ALL THIS IS not to say that only fancy wines are in demand in China. Less expensive, made-in-China wines are also on the market. Reiss says most of those wines are of very low quality. Sourced largely from imported bulk wines, they have lots of added sugar, which is supposed to mask flawed tastes. If you look hard enough, you might even find a bottle of this kind of wine in the United States. I picked up one for $5 in Chinatown in Washington, D.C., and it was undrinkable - to put it nicely.

The Chinese have a solution to this quality issue, though. "If you drink wine in bars or in karaoke places, you usually mix it up with ice and juice," Fu says.

Ice and juice. The juice is mostly for mixing with white wines. Red wines are often combined with lemon-lime soda. Blech.

"The biggest challenge in expanding the market for wine in China is that the consumers' overall understanding of wine is still very limited," says Don St. Pierre Jr., managing partner of ASC Fine Wines, one of the biggest wine importers and distributors in China.

Then again, St. Pierre points out that even those Chinese consumers who aren't buying wine are aware that it can be a finely crafted beverage. "That perception of wine is actually a big plus," he says, "because Chinese consumers perceive it as socially and culturally sophisticated, as more healthy than other alcoholic beverages, and in the case of red wine, as lucky because of the color. But the challenge is moving the consumer from this positive perception to a greater overall understanding of wine so the consumer is more comfortable and open to making wine part of their lifestyle."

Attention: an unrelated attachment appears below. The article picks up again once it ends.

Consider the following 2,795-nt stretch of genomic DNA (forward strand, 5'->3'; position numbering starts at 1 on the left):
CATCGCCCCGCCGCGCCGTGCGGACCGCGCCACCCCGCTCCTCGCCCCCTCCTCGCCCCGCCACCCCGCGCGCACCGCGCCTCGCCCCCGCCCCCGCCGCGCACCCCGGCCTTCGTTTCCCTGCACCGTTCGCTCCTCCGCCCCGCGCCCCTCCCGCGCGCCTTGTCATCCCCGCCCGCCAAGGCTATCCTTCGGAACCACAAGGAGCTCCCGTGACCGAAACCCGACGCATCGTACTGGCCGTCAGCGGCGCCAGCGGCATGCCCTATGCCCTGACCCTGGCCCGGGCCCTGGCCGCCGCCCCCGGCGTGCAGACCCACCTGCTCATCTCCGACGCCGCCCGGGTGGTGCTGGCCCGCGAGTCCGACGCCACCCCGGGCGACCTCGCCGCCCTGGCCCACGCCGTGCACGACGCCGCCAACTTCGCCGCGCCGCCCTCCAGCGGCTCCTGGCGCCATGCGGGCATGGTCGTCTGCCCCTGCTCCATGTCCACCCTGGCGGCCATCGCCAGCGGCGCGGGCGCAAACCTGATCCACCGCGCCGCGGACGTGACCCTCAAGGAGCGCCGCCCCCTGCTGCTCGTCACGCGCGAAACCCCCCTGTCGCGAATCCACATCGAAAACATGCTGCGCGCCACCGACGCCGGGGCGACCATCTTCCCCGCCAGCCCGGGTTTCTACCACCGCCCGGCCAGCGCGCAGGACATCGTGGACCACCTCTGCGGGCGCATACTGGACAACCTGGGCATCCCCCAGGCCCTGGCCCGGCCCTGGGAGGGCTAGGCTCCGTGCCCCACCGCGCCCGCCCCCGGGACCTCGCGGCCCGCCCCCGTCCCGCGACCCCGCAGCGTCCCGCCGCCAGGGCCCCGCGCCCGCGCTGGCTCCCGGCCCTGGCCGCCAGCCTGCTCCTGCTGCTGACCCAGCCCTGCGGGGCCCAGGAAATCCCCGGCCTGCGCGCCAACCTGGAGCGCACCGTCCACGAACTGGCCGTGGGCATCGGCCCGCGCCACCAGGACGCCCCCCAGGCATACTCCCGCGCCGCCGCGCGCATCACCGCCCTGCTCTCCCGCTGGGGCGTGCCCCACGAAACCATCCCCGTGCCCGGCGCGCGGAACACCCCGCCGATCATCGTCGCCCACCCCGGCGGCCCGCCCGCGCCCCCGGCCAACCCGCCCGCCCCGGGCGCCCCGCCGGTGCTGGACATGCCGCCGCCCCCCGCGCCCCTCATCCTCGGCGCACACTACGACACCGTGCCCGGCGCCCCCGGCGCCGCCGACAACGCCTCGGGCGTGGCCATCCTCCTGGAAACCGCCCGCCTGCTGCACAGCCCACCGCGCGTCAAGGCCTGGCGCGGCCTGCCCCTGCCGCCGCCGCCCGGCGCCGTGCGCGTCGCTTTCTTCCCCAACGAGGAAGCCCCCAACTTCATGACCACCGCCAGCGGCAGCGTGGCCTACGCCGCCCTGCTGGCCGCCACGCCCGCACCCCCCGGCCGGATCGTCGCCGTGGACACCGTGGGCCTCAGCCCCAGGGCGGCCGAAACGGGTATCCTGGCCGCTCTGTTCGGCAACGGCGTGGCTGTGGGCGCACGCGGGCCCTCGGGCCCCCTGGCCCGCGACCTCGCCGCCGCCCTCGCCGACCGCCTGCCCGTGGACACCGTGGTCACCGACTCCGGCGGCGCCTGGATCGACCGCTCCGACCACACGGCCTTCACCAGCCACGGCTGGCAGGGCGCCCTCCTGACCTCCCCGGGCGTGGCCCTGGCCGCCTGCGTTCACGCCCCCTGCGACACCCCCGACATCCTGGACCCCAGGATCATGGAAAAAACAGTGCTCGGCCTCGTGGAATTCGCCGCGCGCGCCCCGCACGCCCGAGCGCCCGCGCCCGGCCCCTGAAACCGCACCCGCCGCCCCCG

The Chinese government is helping this cause considerably. It started promoting the perceived health benefits of drinking wine 20 years ago. Ten years ago, the government started serving wine at state functions for the first time. Fu says that it's having an impact. "Traditionally, Chinese people make friends and relationships by drinking together," he says. "Nobody used to care about health during drinking, but in recent years, that concept has changed. More and more Chinese people care about health, so they have changed to drinking red wines."

Those red wines, when they aren't semi-local bulk wines, are primarily French or Australian imports. American wines represent only a tiny portion of the market. But even that small slice is an improvement. At the beginning of the last decade, American wines were just a phantom in China. Today, at Cecconi's Italian on Saint Mark's Square in the Venetian Macao Resort Hotel, you can order a swell bottle of the sought-after California cult wine Opus One.